Friday, December 28, 2007

Ruby.NET/IronRuby Interview With M. David Peterson

Over on the On Ruby blog, Pat Eyler interviews M. David Peterson about the Ruby.NET project. Peterson comments on the relationships between Ruby.NET, IronRuby, Microsoft, and the larger Ruby community. Check it out.

Thursday, December 6, 2007

Automating Outlook with Ruby: Saving File Attachments

A while back, we looked at accessing the Outlook Inbox and managing messages. A reader recently asked how to iterate over the messages and save file attachments to their hard drive. Specifically, they wanted to save only those file attachments that exceeded 500k in size.

In Outlook, a message (MailItem) object's file attachments are accessed via the Attachments collection:

message.Attachments.each do |attachment|
# Do something here

The Attachment object has few properties and methods, but one you will use is the FileName property, which returns the, uh, filename.

To save the attachment, call its SaveAsFile method, passing it a path and filename:


The attachment object does not offer a method/property for determining the file size. If you were looking to save only files of a certain size, you could save the file, then check the saved file's size and delete it if necessary. This is not optimal, but it does the trick.

So, putting this all together, we'd have something like the following code which iterates over your Inbox messages and saves all attachments of 500,000 bytes or larger:

require 'win32ole'

outlook ='Outlook.Application')
mapi = outlook.GetNameSpace('MAPI')
inbox = mapi.GetDefaultFolder(6)
inbox.Items.each do |message|
message.Attachments.each do |attachment|
filename = "c:\\attachments\\#{attachment.FileName}"
File.delete(filename) if File.size(filename) < 500000

That's our show for today. Questions? Comments? Suggestions? Post a comment here or send me an email.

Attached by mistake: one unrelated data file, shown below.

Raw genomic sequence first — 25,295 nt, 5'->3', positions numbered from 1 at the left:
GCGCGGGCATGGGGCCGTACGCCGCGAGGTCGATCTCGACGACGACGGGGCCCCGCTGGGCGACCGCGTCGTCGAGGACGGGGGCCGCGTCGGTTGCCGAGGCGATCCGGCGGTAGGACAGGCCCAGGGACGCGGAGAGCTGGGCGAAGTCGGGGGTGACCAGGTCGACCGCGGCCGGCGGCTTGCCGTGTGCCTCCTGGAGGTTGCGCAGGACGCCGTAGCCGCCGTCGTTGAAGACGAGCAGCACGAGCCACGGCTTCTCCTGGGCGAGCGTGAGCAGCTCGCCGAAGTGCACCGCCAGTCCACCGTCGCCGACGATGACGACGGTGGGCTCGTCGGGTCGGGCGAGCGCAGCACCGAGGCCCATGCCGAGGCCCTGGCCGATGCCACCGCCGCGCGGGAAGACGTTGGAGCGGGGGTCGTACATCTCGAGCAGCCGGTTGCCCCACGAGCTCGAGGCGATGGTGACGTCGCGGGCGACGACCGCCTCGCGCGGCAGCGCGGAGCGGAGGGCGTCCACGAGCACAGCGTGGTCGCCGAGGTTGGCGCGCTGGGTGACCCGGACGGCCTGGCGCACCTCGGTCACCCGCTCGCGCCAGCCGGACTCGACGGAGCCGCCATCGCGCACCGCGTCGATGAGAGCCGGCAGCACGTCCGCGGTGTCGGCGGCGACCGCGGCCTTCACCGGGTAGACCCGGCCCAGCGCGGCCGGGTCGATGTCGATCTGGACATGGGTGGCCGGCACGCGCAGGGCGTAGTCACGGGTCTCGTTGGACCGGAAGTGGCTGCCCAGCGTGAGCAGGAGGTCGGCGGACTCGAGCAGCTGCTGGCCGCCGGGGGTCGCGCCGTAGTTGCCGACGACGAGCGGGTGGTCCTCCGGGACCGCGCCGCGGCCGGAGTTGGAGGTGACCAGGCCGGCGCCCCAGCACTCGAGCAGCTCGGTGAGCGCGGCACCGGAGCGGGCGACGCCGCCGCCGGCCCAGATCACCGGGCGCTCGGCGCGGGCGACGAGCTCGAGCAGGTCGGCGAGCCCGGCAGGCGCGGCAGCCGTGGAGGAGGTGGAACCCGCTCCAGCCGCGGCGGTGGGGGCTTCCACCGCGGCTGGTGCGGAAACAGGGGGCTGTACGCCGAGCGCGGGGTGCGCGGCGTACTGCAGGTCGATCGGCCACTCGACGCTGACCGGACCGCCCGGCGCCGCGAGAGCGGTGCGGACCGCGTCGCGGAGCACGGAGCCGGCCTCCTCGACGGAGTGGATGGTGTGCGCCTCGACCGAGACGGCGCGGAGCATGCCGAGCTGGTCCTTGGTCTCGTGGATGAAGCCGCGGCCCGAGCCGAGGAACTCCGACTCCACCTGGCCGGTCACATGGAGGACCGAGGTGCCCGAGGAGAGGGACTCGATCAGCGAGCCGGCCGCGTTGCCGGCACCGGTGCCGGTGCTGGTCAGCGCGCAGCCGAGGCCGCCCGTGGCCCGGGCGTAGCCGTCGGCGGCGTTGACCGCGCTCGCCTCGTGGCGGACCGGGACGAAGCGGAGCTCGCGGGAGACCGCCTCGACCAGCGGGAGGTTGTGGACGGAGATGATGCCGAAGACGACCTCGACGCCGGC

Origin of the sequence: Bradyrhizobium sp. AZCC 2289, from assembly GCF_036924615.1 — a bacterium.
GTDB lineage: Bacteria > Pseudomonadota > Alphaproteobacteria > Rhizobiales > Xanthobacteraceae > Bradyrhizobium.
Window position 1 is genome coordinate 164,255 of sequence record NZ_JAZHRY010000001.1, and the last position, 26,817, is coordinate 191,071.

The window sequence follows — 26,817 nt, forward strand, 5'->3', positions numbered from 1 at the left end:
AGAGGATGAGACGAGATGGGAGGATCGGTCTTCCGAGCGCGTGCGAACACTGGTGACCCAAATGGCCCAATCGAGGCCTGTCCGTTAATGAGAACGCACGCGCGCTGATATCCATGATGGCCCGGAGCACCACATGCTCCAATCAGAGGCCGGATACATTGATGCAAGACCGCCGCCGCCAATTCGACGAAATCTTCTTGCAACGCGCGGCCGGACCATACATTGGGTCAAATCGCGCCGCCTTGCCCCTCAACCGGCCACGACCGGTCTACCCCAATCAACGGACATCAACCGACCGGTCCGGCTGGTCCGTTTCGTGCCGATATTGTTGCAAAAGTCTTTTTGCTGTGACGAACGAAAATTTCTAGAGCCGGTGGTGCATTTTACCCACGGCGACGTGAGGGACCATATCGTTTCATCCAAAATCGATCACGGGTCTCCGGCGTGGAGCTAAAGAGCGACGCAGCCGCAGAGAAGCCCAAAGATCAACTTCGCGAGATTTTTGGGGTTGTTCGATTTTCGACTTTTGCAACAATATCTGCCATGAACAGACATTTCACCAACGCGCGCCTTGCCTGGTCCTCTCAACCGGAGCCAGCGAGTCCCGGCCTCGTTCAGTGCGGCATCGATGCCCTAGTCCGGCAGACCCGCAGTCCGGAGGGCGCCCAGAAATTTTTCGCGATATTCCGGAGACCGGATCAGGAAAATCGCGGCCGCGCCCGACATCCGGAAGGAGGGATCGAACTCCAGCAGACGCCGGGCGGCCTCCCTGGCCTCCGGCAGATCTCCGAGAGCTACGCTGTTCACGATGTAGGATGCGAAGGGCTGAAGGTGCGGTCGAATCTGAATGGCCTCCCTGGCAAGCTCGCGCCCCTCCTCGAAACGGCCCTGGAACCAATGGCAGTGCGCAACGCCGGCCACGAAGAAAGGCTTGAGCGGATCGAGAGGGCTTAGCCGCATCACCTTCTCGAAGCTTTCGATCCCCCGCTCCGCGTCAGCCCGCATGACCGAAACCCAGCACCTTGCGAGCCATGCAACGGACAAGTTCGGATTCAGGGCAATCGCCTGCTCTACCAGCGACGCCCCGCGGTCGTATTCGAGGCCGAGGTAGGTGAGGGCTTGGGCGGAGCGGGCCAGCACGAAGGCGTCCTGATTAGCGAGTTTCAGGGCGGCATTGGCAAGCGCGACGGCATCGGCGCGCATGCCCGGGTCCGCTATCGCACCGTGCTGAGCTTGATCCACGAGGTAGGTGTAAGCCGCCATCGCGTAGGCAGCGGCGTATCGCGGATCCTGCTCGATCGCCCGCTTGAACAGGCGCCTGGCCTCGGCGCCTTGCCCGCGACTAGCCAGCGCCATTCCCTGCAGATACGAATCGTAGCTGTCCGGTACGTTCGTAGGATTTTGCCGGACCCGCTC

Thanks for stopping by!

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Sunday, December 2, 2007

The Ruby.NET Compiler: A Little Love

Amidst all the IronRuby hype, you could be forgiven if you didn't hear mention of the Ruby.NET Compiler. But if you use Ruby on Windows -- and you probably do if you're reading this blog -- you owe it to yourself to at least be aware of the work that Wayne Kelly and friends have been doing.

To quote the Ruby.NET page:

Ruby.NET is a compiler that translates Ruby source code into .NET intermediate code. This allows components implemented using the Ruby language to:

* Natively execute on the .NET platform
* Be linked with third party components developed using other .NET languages such as C#.
* Utilize the extensive resources of the .NET platform including visual design and debugging tools, the security framework and an extensive collection of class libraries used, for example, to create Windows forms, web and database applications.

Ruby.NET version 0.9 was released a couple weeks ago and can be installed via a binary installer from here. It requires the Microsoft .Net Framework version 2.0.

There's an optional Visual Studio integration package, which requires Visual Studio 2005 SDK version 4.0.

I've just started tinkering with this, so I can't provide any meaningful analysis or instruction on it yet. But I like the possibilities that it presents...

* Compile your code to a .Net executable
* Use the .NET framework's Forms library for your GUI
* Leverage the vast array of .NET framework libraries
* Work is currently underway to port the win32ole library to Ruby.NET

I'd like to see more documentation and examples, including Windows forms code samples. If you have Ruby.NET examples you would like to share, feel free to email them to me or post in the comments.

There's also a Ruby.NET Compiler Discussion group here.

So check it out and maybe, as Antonio Cangiano recommends, give Ruby.NET some love. I think this is a project that deserves much more attention.

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